21. The “100% social link” commitment of Agence Française de Développement

Odile Conchou
Agence Française de Développement, France
Xavier Ricard
Agence Française de Développement, France

Social links are crucial for political stability and social resilience

“Social links”, according to the Agence Française de Développement (AFD), can be personal, local (community-based) or national. These links are considered crucial for political stability and social resilience: when established with the consent of all individuals, they are the basis for everyday democracy from the ground up.

Social conflicts (over access to scarce resources, or personal or territorial inequalities), can erode social links and lead to political instability or even wars. Development co-operation also has an effect: any particular development project can either fuel or prevent, at least partially, this weakening of social links.

Mainstreaming the strengthening of social links into all projects

With a view to improving its impact on social links, and leaving no one behind, AFD has adopted a new global commitment named the “100% social link” (100% lien social). This commitment is in addition to the commitment of 100% compliance with the Paris Agreement.1 According to this strategy, by the end of AFD’s current strategic orientation plan in 2022, all projects should be compliant with the objective of strengthening, rather than weakening, social links.

In order to mainstream its “100% social link” approach, AFD is building upon its own experience. All AFD projects are already subject to a sustainable development assessment which embraces six dimensions, namely “sustainable growth and resilient economy”, “gender equality”, “sustainability of project impacts and governance frameworks”, “conservation of biodiversity, management of environments and natural resources”, “social well-being and reduction of imbalances” and “fight against climate change and its impacts”. The AFD action plan for “100% social link” advocates using the “sustainable development assessment” in order to measure a project’s capacity to strengthen social links.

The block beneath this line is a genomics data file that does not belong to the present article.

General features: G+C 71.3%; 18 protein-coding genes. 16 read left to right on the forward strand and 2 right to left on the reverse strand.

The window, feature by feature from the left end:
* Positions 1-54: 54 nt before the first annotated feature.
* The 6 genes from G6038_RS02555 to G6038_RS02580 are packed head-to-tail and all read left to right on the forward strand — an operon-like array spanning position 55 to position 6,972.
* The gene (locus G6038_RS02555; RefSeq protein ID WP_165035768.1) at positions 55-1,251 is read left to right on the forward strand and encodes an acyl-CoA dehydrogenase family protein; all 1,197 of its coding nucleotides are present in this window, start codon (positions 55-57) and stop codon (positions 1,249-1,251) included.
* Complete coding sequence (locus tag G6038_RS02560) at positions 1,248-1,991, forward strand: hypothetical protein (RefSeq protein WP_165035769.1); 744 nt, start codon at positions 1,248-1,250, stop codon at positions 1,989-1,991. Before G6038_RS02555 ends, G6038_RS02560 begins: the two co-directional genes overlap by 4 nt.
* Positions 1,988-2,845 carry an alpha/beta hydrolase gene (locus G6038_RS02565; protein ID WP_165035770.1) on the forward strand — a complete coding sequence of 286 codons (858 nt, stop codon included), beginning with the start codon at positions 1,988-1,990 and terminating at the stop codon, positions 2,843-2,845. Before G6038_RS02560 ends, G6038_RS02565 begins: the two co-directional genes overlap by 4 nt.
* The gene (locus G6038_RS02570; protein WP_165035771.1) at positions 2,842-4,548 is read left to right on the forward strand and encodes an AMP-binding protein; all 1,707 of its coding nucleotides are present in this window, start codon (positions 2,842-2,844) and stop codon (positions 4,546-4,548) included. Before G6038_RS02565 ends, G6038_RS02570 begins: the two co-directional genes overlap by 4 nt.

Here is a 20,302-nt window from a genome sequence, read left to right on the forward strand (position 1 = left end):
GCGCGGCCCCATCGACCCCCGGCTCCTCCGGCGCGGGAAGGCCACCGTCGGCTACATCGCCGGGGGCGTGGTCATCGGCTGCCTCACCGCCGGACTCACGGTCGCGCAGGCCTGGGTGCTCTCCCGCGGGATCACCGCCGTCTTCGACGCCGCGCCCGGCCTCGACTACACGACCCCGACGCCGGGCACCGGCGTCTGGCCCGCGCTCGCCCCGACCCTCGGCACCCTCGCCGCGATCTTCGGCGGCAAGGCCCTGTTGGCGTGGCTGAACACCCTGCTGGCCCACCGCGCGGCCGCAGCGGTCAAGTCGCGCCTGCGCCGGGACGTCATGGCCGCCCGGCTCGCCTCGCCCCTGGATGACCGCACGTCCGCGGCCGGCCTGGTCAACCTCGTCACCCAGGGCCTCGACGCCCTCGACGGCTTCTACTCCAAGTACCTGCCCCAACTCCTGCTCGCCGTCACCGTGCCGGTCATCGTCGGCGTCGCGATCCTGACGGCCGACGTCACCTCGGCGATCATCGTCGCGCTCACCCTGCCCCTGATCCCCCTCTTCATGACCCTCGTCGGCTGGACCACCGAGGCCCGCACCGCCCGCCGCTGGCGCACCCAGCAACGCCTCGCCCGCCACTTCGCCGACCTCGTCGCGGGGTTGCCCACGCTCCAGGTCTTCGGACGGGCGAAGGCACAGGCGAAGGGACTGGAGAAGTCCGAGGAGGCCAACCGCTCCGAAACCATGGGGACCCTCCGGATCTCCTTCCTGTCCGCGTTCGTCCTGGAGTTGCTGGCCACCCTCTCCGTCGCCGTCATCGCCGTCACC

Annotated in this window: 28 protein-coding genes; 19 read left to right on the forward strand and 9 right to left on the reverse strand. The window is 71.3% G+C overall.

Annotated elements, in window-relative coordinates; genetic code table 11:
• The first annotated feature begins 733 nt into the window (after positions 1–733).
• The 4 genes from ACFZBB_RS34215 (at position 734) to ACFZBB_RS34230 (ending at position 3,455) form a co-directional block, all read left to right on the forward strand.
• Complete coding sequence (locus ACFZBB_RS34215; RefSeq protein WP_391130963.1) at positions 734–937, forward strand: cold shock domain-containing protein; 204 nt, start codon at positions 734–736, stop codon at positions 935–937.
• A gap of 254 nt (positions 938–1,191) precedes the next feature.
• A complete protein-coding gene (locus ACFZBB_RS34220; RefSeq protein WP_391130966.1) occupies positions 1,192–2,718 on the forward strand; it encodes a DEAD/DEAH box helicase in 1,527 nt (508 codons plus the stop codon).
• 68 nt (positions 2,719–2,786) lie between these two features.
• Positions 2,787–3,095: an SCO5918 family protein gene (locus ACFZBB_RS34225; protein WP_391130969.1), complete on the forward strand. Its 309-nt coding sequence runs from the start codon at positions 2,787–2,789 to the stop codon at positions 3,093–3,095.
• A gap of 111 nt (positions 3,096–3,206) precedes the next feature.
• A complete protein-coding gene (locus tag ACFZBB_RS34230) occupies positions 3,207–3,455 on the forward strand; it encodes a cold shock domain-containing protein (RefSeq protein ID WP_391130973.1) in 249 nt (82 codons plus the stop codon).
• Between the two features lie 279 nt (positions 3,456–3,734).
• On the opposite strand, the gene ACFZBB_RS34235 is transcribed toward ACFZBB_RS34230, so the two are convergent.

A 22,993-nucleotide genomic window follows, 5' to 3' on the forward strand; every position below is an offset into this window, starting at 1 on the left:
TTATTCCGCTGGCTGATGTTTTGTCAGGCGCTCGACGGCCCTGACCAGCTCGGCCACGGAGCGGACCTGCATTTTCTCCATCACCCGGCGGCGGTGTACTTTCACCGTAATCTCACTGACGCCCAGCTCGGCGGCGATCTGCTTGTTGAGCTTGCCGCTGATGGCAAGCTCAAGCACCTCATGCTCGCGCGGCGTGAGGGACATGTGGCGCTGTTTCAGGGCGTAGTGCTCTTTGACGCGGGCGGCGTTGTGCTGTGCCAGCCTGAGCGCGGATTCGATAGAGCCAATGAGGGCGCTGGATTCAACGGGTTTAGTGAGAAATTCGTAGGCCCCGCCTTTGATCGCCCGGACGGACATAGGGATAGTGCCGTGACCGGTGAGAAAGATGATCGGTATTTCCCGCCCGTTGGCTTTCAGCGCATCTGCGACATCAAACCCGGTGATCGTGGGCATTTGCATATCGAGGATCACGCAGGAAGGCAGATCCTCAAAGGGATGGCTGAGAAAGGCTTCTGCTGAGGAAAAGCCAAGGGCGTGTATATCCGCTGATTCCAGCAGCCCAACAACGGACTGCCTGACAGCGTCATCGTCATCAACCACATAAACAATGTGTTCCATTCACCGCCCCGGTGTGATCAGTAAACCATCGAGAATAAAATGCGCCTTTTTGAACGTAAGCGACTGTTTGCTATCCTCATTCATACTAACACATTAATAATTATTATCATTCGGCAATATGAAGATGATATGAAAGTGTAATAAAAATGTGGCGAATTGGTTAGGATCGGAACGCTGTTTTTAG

The assessment should take place ex-ante, at mid-term, and ex-post, and during all the phases of project identification and approval. AFD will train project teams accordingly, and conduct a review of the project portfolio in order to identify best practices, learn from experiences and incorporate the approach into country and sectorial strategic plans.

The “100% social link” approach targets, in particular, projects that relate social inclusion to governance and democracy. However, it also involves addressing equality imbalances whenever they are related to project activities. In this respect, any project, be it in the field of infrastructure or rural development, must include objectives for building social links and reducing inequality.

Early identification of social dynamics, working with local actors and a flexible approach are key to success

Amongst the various success factors of the “100% social link” approach, the following are key:

  • Early identification of social dynamics. AFD should rely more heavily on socio-anthropological pre-feasibility studies as these can shed light upon the social fabric and dynamics within which a project will operate, and anticipate potential changes introduced by development projects.

  • Working with local organisations (be they local non-governmental organisations, co-operatives or grassroots organisations) is crucial for identifying potential conflicts or the dynamics of social cohesion. These organisations should be encouraged to contribute with projects or ideas on the overall strategy of any intervention. They should also be entitled to influence financing and project steering whenever possible.

  • Keeping flexibility all along the project cycle is necessary in order to adapt the project framework to new and changing social environments.

  • Introducing social impact indicators in any logical framework, no matter the sector or area of intervention, and collectively designing these indicators so that they fit the local context and its potential evolution must become compulsory.

  • Establishing the linkage between policy making on one side, and bottom up and grassroots initiatives, on the other, during the early stages of project identification, and later during the evaluation phase, is also critical.

What next?

The AFD “100% social link” team will conduct workshops in order to design an operational policy and guidelines for its implementation. This will include a methodology for context analysis and a set of standard indicators to be adapted for each field project. The guidelines will also identify tools for community and policy maker involvement, drawn from previous experiences.

The AFD “100% social link” team will also design and conduct a training session, directed towards a target group of 30 individuals among key staff in the agency. The team will then replicate this session at various levels including, most importantly, at field level with AFD’s local agencies.

Finally, the AFD “100% social link” team, together with field officers and staff of the evaluation and strategy department, will design a series of in-depth evaluations of feasibility studies, in particular for those contexts and projects that are particularly representative of AFD’s core activities.

Note

← 1. The AFD committed that 100% of its projects would comply with the Paris Agreement (contribute to partners’ Nationally Determined Contributions).

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